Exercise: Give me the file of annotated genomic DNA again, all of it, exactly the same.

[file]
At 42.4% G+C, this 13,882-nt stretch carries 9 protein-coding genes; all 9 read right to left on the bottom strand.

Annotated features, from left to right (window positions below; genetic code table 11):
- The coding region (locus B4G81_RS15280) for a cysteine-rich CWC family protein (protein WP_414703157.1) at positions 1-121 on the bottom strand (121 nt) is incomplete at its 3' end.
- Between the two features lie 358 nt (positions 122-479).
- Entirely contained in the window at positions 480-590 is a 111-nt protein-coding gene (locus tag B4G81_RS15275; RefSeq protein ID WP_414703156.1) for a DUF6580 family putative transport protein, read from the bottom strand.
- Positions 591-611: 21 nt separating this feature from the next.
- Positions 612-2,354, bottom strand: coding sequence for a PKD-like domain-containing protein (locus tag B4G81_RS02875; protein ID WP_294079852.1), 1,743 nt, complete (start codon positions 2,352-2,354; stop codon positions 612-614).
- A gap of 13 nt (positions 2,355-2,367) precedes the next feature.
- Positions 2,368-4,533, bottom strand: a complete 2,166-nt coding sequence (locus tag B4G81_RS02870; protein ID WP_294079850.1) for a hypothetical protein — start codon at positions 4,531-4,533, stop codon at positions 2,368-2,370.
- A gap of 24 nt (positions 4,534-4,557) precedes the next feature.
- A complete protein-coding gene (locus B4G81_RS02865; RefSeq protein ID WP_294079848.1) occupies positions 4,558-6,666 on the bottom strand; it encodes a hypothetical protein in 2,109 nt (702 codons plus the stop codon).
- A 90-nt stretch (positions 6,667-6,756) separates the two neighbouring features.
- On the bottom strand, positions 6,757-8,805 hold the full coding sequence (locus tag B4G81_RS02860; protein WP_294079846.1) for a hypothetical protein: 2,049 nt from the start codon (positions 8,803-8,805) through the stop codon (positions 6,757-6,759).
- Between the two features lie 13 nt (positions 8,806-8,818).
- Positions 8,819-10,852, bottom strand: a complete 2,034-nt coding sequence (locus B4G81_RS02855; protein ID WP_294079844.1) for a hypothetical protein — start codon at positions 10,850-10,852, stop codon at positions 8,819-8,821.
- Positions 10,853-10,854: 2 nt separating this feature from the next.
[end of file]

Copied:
At 42.4% G+C, this 13,882-nt stretch carries 9 protein-coding genes; all 9 read right to left on the bottom strand.

Annotated features, from left to right (window positions below; genetic code table 11):
- The coding region (locus B4G81_RS15280) for a cysteine-rich CWC family protein (protein WP_414703157.1) at positions 1-121 on the bottom strand (121 nt) is incomplete at its 3' end.
- Between the two features lie 358 nt (positions 122-479).
- Entirely contained in the window at positions 480-590 is a 111-nt protein-coding gene (locus tag B4G81_RS15275; RefSeq protein ID WP_414703156.1) for a DUF6580 family putative transport protein, read from the bottom strand.
- Positions 591-611: 21 nt separating this feature from the next.
- Positions 612-2,354, bottom strand: coding sequence for a PKD-like domain-containing protein (locus tag B4G81_RS02875; protein ID WP_294079852.1), 1,743 nt, complete (start codon positions 2,352-2,354; stop codon positions 612-614).
- A gap of 13 nt (positions 2,355-2,367) precedes the next feature.
- Positions 2,368-4,533, bottom strand: a complete 2,166-nt coding sequence (locus tag B4G81_RS02870; protein ID WP_294079850.1) for a hypothetical protein — start codon at positions 4,531-4,533, stop codon at positions 2,368-2,370.
- A gap of 24 nt (positions 4,534-4,557) precedes the next feature.
- A complete protein-coding gene (locus B4G81_RS02865; RefSeq protein ID WP_294079848.1) occupies positions 4,558-6,666 on the bottom strand; it encodes a hypothetical protein in 2,109 nt (702 codons plus the stop codon).
- A 90-nt stretch (positions 6,667-6,756) separates the two neighbouring features.
- On the bottom strand, positions 6,757-8,805 hold the full coding sequence (locus tag B4G81_RS02860; protein WP_294079846.1) for a hypothetical protein: 2,049 nt from the start codon (positions 8,803-8,805) through the stop codon (positions 6,757-6,759).
- Between the two features lie 13 nt (positions 8,806-8,818).
- Positions 8,819-10,852, bottom strand: a complete 2,034-nt coding sequence (locus B4G81_RS02855; protein ID WP_294079844.1) for a hypothetical protein — start codon at positions 10,850-10,852, stop codon at positions 8,819-8,821.
- Positions 10,853-10,854: 2 nt separating this feature from the next.